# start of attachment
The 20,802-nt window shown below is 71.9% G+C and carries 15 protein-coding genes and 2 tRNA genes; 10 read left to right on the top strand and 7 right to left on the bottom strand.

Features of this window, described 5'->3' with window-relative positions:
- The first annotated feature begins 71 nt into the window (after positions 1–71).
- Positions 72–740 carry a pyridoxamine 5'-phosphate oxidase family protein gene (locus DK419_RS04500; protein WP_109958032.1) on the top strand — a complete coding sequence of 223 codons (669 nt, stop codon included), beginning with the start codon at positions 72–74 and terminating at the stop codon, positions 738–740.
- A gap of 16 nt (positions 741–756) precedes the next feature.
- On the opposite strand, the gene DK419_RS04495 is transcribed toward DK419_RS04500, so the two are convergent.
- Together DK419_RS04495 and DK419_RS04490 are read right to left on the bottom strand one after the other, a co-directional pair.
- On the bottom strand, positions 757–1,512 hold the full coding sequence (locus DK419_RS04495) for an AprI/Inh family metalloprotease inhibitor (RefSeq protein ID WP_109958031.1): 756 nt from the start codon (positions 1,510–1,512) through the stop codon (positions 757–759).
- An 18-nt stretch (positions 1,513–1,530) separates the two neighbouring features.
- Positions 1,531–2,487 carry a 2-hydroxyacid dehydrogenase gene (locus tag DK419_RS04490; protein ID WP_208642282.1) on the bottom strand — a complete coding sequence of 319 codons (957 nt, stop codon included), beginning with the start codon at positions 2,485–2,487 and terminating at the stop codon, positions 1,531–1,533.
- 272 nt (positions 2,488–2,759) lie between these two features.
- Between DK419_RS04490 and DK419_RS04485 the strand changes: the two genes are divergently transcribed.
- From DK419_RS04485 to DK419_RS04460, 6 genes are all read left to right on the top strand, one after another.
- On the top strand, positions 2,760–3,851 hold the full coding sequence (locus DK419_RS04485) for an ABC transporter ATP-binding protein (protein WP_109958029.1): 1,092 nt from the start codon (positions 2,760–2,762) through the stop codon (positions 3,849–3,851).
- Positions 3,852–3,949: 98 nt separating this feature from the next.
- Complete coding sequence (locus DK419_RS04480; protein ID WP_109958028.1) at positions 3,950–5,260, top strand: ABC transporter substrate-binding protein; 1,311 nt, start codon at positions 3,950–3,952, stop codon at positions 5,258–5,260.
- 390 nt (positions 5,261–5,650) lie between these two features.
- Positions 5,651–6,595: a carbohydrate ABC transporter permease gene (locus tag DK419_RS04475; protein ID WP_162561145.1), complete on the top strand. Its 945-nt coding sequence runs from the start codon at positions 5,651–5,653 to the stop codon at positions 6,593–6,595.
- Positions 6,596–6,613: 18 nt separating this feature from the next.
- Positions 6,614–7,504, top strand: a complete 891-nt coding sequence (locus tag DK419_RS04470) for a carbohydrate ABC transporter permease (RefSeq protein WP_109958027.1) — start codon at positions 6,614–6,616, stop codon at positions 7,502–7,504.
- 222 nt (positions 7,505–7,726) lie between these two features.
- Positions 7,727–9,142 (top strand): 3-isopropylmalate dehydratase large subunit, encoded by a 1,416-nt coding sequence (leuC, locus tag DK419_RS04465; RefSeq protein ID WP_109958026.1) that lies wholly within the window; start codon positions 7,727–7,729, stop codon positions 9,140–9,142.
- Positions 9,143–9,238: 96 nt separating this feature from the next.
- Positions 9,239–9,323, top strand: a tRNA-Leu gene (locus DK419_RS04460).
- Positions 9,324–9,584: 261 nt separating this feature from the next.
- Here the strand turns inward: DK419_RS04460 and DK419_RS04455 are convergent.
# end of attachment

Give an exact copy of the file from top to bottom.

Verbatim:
The 20,802-nt window shown below is 71.9% G+C and carries 15 protein-coding genes and 2 tRNA genes; 10 read left to right on the top strand and 7 right to left on the bottom strand.

Features of this window, described 5'->3' with window-relative positions:
- The first annotated feature begins 71 nt into the window (after positions 1–71).
- Positions 72–740 carry a pyridoxamine 5'-phosphate oxidase family protein gene (locus DK419_RS04500; protein WP_109958032.1) on the top strand — a complete coding sequence of 223 codons (669 nt, stop codon included), beginning with the start codon at positions 72–74 and terminating at the stop codon, positions 738–740.
- A gap of 16 nt (positions 741–756) precedes the next feature.
- On the opposite strand, the gene DK419_RS04495 is transcribed toward DK419_RS04500, so the two are convergent.
- Together DK419_RS04495 and DK419_RS04490 are read right to left on the bottom strand one after the other, a co-directional pair.
- On the bottom strand, positions 757–1,512 hold the full coding sequence (locus DK419_RS04495) for an AprI/Inh family metalloprotease inhibitor (RefSeq protein ID WP_109958031.1): 756 nt from the start codon (positions 1,510–1,512) through the stop codon (positions 757–759).
- An 18-nt stretch (positions 1,513–1,530) separates the two neighbouring features.
- Positions 1,531–2,487 carry a 2-hydroxyacid dehydrogenase gene (locus tag DK419_RS04490; protein ID WP_208642282.1) on the bottom strand — a complete coding sequence of 319 codons (957 nt, stop codon included), beginning with the start codon at positions 2,485–2,487 and terminating at the stop codon, positions 1,531–1,533.
- 272 nt (positions 2,488–2,759) lie between these two features.
- Between DK419_RS04490 and DK419_RS04485 the strand changes: the two genes are divergently transcribed.
- From DK419_RS04485 to DK419_RS04460, 6 genes are all read left to right on the top strand, one after another.
- On the top strand, positions 2,760–3,851 hold the full coding sequence (locus DK419_RS04485) for an ABC transporter ATP-binding protein (protein WP_109958029.1): 1,092 nt from the start codon (positions 2,760–2,762) through the stop codon (positions 3,849–3,851).
- Positions 3,852–3,949: 98 nt separating this feature from the next.
- Complete coding sequence (locus DK419_RS04480; protein ID WP_109958028.1) at positions 3,950–5,260, top strand: ABC transporter substrate-binding protein; 1,311 nt, start codon at positions 3,950–3,952, stop codon at positions 5,258–5,260.
- 390 nt (positions 5,261–5,650) lie between these two features.
- Positions 5,651–6,595: a carbohydrate ABC transporter permease gene (locus tag DK419_RS04475; protein ID WP_162561145.1), complete on the top strand. Its 945-nt coding sequence runs from the start codon at positions 5,651–5,653 to the stop codon at positions 6,593–6,595.
- Positions 6,596–6,613: 18 nt separating this feature from the next.
- Positions 6,614–7,504, top strand: a complete 891-nt coding sequence (locus tag DK419_RS04470) for a carbohydrate ABC transporter permease (RefSeq protein WP_109958027.1) — start codon at positions 6,614–6,616, stop codon at positions 7,502–7,504.
- 222 nt (positions 7,505–7,726) lie between these two features.
- Positions 7,727–9,142 (top strand): 3-isopropylmalate dehydratase large subunit, encoded by a 1,416-nt coding sequence (leuC, locus tag DK419_RS04465; RefSeq protein ID WP_109958026.1) that lies wholly within the window; start codon positions 7,727–7,729, stop codon positions 9,140–9,142.
- Positions 9,143–9,238: 96 nt separating this feature from the next.
- Positions 9,239–9,323, top strand: a tRNA-Leu gene (locus DK419_RS04460).
- Positions 9,324–9,584: 261 nt separating this feature from the next.
- Here the strand turns inward: DK419_RS04460 and DK419_RS04455 are convergent.